Syrian President Bashar Assad says his country will not recognize Israel before a peace accord is reached, and that democracy is not a goal for Syria.
In a television interview to France 2, Assad says ''it is impossible for recognition to occur before a peace accord.'' He says there would be ''reciprocal recognition'' if and when such an accord is reached. He said democracy is ''not a goal'' for Syria. He said Syria's goal is stability and that democracy is a ''means to improve the country and reintroduce freedoms.''
Just hours after receiving his French counterpart Nicholas Sarkozy in Damascus, Assad said that while he supports peace efforts, he continues to stand behind the Shiite Hizbullah.
On Wednesday Assad said that talks with Israel were opening the door to peace, but on Thursday he stressed that his country had no intention of breaking ties with the Lebanese terror organization.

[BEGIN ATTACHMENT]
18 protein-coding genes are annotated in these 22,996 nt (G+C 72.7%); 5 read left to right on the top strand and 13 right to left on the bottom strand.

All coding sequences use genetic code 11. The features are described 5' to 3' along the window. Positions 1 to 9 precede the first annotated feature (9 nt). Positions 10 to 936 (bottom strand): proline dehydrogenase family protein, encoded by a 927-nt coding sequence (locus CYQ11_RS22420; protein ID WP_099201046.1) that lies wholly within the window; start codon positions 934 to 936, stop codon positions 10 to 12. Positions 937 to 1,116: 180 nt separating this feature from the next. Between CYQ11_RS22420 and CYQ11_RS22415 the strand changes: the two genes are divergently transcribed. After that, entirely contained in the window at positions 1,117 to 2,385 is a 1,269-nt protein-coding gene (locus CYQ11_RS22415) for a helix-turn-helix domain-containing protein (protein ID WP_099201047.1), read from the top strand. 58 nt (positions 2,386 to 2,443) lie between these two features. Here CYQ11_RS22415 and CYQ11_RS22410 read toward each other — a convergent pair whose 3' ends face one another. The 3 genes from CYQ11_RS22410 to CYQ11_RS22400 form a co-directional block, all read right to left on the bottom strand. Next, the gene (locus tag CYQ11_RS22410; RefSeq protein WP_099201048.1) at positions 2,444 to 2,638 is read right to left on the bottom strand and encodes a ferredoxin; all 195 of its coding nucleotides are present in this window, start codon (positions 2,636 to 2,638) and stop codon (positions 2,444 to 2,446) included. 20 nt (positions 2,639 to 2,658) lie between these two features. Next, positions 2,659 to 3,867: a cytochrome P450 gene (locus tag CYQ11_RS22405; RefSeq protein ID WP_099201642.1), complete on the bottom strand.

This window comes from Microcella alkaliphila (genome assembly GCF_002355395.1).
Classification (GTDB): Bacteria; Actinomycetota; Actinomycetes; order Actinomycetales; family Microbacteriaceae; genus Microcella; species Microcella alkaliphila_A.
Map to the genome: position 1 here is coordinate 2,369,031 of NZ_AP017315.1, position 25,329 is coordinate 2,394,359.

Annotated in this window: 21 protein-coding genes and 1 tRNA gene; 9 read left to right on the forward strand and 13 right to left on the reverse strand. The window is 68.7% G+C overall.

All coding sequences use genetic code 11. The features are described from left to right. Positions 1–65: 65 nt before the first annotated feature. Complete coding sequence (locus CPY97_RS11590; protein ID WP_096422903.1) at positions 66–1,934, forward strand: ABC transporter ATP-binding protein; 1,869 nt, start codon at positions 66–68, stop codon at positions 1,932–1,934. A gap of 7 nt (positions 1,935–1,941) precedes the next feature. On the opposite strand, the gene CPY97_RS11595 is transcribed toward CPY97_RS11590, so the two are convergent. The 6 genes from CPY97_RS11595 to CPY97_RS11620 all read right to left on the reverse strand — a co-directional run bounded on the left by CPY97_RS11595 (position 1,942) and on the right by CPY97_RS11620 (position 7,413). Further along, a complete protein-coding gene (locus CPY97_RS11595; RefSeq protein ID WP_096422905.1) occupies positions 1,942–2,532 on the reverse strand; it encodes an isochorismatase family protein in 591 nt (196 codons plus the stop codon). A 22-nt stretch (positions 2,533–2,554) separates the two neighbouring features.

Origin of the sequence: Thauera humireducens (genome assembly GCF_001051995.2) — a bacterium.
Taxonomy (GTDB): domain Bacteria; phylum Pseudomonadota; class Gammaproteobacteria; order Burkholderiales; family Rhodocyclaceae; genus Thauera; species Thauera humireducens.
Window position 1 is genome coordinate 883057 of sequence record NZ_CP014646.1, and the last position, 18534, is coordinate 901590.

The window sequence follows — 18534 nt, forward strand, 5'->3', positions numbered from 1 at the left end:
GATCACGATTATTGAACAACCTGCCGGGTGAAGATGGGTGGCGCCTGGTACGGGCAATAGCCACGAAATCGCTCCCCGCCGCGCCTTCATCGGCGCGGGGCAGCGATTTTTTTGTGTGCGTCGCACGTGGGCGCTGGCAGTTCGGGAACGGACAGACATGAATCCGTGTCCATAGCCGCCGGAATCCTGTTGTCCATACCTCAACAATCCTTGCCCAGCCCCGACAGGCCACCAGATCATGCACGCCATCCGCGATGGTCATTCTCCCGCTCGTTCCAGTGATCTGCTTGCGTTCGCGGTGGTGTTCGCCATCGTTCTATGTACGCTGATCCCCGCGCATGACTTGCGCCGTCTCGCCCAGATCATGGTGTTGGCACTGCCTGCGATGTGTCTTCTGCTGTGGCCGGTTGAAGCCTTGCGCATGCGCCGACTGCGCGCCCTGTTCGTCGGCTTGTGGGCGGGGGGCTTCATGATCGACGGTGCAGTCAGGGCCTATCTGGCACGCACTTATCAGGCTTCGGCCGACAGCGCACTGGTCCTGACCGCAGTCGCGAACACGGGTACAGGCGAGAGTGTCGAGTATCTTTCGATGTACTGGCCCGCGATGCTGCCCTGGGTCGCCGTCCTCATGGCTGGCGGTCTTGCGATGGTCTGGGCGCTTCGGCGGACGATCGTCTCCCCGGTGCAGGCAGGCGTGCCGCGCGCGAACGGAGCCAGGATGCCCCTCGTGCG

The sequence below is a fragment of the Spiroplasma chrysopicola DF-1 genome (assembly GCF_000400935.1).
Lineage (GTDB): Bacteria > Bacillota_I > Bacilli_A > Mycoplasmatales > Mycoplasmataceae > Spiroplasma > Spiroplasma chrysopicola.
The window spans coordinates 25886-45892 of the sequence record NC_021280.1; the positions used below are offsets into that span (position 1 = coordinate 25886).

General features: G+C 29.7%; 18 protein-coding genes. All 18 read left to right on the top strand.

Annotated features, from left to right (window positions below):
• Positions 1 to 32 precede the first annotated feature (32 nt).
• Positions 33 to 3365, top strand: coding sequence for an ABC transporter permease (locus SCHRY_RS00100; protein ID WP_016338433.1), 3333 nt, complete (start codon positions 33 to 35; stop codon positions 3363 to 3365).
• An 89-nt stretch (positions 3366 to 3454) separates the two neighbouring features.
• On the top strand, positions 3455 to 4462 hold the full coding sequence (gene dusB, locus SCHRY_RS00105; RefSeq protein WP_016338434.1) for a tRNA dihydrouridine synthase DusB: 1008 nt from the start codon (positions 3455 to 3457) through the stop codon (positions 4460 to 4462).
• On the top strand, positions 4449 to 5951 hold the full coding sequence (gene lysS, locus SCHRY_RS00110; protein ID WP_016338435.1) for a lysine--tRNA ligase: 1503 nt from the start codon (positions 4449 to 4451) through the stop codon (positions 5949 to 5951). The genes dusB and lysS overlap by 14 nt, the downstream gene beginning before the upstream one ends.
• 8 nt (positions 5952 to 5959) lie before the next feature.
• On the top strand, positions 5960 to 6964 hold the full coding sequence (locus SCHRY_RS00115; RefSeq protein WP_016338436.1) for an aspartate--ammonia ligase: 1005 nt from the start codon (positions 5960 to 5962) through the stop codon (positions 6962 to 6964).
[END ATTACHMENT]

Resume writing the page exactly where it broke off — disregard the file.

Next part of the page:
In an interview with Al-Manar, Hizbullah's official news network, the Syrian president was asked whether his country would consider relinquishing relations with the "resistance" in Lebanon and Palestine.
"This issue has not come up," he answered. "I believe this issue is very clear to many countries. We are not a country that bestows gifts, we are a country that discusses interests. We tell other countries this, and ask them to present us with their interests, in order to see where the two coincide."
He added, "We don't see any interest in abandoning the resistance. Our position has always been clear. Our position toward the resistance against any occupation in Iraq, Lebanon and Palestine is firm and has not changed. I don't believe it will change until the occupation changes."
'US doesn't believe in peace'Regarding Syria's international relations Assad postulated that the peace process would probably have to wait until the next US administration in 2009. "The current administration is not peace-oriented, nor does it believe in peace. How can we trust the sponsorship of a side that does not see eye to eye with us?" he said.
Earlier the Syrian leader announced he would be postponing a scheduled round of talks with Israel due to the resignation of Yoram Turbovich. The Prime Minister's Office in Jerusalem refused comment on the matter, but confirmed that the talks had indeed been postponed for this reason.
The Associated Press contributed to this report